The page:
The Associated Builders and Contractors’ (ABC) reported that the Construction Backlog Indicator (CBI) set a record as it expanded to 9.45 months during the third quarter of 2017, up 9.8 percent from the second quarter to the longest backlog reading in the eight-year history of the series. CBI is up by 0.8 months, or 9.2 percent, on a year-over-year basis.
CBI is a leading economic indicator that reflects the amount of construction work under contract, but not yet completed. CBI is measured in months, with a lengthening backlog implying expanding demand for construction services.
“The latest backlog reading strongly suggests the post-2009 economic recovery is picking up steam and that the current construction spending cycle, in place since early 2011 for many contractors, is not on the verge of concluding,” said Chief Economist Anirban Basu. “Indeed, if anything, the CBI indicates that nonresidential construction firms are becoming busier due to a confluence of factors, including growing business confidence over the past year and a recent rise in energy prices, which is supporting more investment among energy explorers, producers and distributors.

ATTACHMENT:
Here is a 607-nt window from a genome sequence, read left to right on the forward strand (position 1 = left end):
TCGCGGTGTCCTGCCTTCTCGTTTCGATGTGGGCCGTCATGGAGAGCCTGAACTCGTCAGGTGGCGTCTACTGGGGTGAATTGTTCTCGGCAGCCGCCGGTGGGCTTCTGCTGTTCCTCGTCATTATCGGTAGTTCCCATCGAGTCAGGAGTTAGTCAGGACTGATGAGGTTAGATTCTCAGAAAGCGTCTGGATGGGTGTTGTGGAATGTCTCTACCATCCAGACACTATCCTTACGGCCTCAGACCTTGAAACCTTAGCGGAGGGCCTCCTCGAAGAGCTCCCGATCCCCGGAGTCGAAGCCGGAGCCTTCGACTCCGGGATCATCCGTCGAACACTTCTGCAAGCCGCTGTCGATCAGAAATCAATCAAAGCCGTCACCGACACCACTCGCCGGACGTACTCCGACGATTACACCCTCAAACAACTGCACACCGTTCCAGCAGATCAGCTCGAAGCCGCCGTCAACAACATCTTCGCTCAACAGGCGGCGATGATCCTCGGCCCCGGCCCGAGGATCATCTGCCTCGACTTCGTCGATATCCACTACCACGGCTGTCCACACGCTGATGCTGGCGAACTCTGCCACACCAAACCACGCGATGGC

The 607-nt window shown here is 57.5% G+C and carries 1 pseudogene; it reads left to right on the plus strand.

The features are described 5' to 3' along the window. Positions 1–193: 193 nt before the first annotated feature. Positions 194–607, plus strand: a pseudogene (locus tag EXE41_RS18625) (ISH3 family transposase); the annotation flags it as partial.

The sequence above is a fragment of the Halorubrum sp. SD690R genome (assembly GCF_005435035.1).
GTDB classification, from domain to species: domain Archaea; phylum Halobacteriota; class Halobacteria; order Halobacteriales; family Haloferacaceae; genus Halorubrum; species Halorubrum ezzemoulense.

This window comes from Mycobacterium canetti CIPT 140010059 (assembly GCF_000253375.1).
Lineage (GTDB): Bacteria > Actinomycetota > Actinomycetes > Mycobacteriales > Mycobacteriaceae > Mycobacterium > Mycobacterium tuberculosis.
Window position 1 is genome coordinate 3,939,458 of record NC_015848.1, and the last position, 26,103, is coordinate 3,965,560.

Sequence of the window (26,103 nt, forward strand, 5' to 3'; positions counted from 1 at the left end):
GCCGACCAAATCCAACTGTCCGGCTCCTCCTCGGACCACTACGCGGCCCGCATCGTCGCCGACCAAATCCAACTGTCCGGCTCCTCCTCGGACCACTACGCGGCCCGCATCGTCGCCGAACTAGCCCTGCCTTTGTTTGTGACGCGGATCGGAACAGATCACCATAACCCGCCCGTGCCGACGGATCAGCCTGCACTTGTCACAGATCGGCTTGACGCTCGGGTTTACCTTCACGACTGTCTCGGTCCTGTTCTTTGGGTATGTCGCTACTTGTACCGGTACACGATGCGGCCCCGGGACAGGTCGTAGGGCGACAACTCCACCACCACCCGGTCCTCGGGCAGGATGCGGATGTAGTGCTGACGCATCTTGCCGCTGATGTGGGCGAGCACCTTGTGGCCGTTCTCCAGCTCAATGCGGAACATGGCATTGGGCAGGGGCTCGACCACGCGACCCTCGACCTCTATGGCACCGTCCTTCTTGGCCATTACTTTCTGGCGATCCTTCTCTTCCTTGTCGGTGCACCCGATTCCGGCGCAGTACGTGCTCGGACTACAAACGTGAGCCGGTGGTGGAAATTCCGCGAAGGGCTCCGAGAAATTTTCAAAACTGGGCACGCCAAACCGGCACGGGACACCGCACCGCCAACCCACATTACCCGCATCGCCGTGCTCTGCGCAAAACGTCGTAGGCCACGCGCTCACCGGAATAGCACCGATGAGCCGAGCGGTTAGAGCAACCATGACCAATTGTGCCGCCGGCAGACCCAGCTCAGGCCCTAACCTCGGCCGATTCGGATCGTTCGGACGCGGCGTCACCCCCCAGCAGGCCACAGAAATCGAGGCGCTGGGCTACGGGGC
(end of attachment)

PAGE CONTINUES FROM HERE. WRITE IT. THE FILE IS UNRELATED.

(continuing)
“With economic growth picking up recently, interest rates staying low, asset prices remaining high and confidence elevated among consumers and businesses alike, the nonresidential construction cycle stands to get even hotter in the near term. That should represent a source of joy to contractors, but undoubtedly many are unnerved by growing pressures to secure suitably trained craftspeople who can support on-time, on-budget project delivery. The upshot is that wage pressures will continue to build in the U.S. construction industry. However, based on the most recent CBI, increasing delivery costs have not yet begun to meaningfully slow the nonresidential construction sector’s ongoing expansion cycle.”